Due the difficulty in improving performance under sequential consistency, a variety of “relaxed” memory models were conceived. For example, in the Weak Ordering memory model, there is no guarantee that a processor will observe another processor’s memory operations in program order. This is where a “memory fence” (a.k.a. “memory barrier”) comes into play. When a fence instruction is executed, it guarantees that all memory operations prior to it in program order are completed (and visible to other processors) before any operation after the fence in program order is allowed to proceed. You would be bored and stop reading if I described the multitude of consistency models in this post. However, I do encourage you to read more about memory models in this very nice tutorial by Sarita Adve and Kourosh Gharachorloo. Also, Paul McKenney’s paper has a nice table summarizing the ordering relaxations in modern microprocessors.

The x86 Memory Model

Now let’s talk about some of highlights of the x86 memory model. A big disclaimer first. This can change and probably does change between models, so it is always a good idea to check the manuals before endeavoring in sensitive code (8-8 Vol. 3 in this manual for Intel and Section 7.2 in this manual for AMD).

In a nutshell, recent implementations of the X86 ISA (P6 and on) follow, roughly, what is normally termed total-store order (TSO), which is stronger than “processor consistency” (and what people often think the x86 model to be). Its key ordering properties are:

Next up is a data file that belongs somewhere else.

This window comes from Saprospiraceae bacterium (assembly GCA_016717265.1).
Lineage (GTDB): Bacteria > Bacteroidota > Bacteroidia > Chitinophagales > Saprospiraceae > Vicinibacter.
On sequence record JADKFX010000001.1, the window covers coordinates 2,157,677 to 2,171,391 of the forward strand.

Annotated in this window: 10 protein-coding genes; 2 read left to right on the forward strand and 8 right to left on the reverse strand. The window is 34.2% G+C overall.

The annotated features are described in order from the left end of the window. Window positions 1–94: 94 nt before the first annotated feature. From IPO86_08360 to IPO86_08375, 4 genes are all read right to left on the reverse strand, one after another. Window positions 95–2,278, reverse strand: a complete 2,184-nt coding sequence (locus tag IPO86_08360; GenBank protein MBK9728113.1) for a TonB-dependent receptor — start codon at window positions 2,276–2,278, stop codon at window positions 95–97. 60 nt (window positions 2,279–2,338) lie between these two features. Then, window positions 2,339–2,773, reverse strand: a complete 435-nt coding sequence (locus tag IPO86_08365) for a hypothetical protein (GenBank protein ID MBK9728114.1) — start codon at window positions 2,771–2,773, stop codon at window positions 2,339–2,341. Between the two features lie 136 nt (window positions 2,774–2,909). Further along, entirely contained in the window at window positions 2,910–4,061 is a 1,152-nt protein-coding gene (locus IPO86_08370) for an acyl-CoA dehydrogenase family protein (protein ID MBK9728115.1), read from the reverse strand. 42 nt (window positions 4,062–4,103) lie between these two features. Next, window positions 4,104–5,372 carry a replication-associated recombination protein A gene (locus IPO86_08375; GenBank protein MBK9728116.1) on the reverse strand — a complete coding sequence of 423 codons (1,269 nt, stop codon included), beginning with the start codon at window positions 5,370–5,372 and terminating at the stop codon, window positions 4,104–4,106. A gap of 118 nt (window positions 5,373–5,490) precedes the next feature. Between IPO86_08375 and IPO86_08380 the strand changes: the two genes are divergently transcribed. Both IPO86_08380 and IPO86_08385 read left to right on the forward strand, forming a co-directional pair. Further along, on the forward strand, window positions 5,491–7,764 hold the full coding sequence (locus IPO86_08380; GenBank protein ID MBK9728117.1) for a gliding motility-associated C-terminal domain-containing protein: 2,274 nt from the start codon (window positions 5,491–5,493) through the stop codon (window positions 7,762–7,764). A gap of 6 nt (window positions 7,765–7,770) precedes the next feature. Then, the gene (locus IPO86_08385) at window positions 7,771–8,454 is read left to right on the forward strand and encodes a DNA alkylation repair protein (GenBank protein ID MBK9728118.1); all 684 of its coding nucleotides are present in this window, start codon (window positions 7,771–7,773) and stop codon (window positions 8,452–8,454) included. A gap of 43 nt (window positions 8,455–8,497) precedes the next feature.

1. reads are not reordered with respect to reads;
  2. writes are not reordered with respect to reads that come earlier in the program order;
  3. writes are not reordered with respect to most writes (excluding, e.g., multiple writes implicit in string operations like REP MOVSB);
  4. reads may be reordered with respect to writes that come earlier in program order as long as those writes are to a different memory location;
  5. reads are not reordered with respect to I/O instructions, locked instructions and other serializing instructions.

There are no guarantees whatsoever of ordering between writes of different processors, the outcome of concurrent writes to the same memory location is non-deterministic. Increment instructions have no atomicity guarantees; moreover, even some write operations that update multiple bytes are not guaranteed to be atomic (see Andy’s blog post). For example, if a write operation to multiple bytes happen to cross a cache line boundary, the operation is not guaranteed to be atomic.

Here is an example of how the x86 memory model can get you in trouble:

The outcome t1 == 0 and t2 == 0 is possible on the x86

An execution whose final state is t1 == 0 and t2 == 0 is allowed. Such an outcome is unintuitive, non-sequentially consistent, because there is no serialized execution that leads to this state. In any serialized execution, there will be an assignment in one processor (A = 1 or B = 1) prior to a read in the other processor (t1 = B or t2 = A).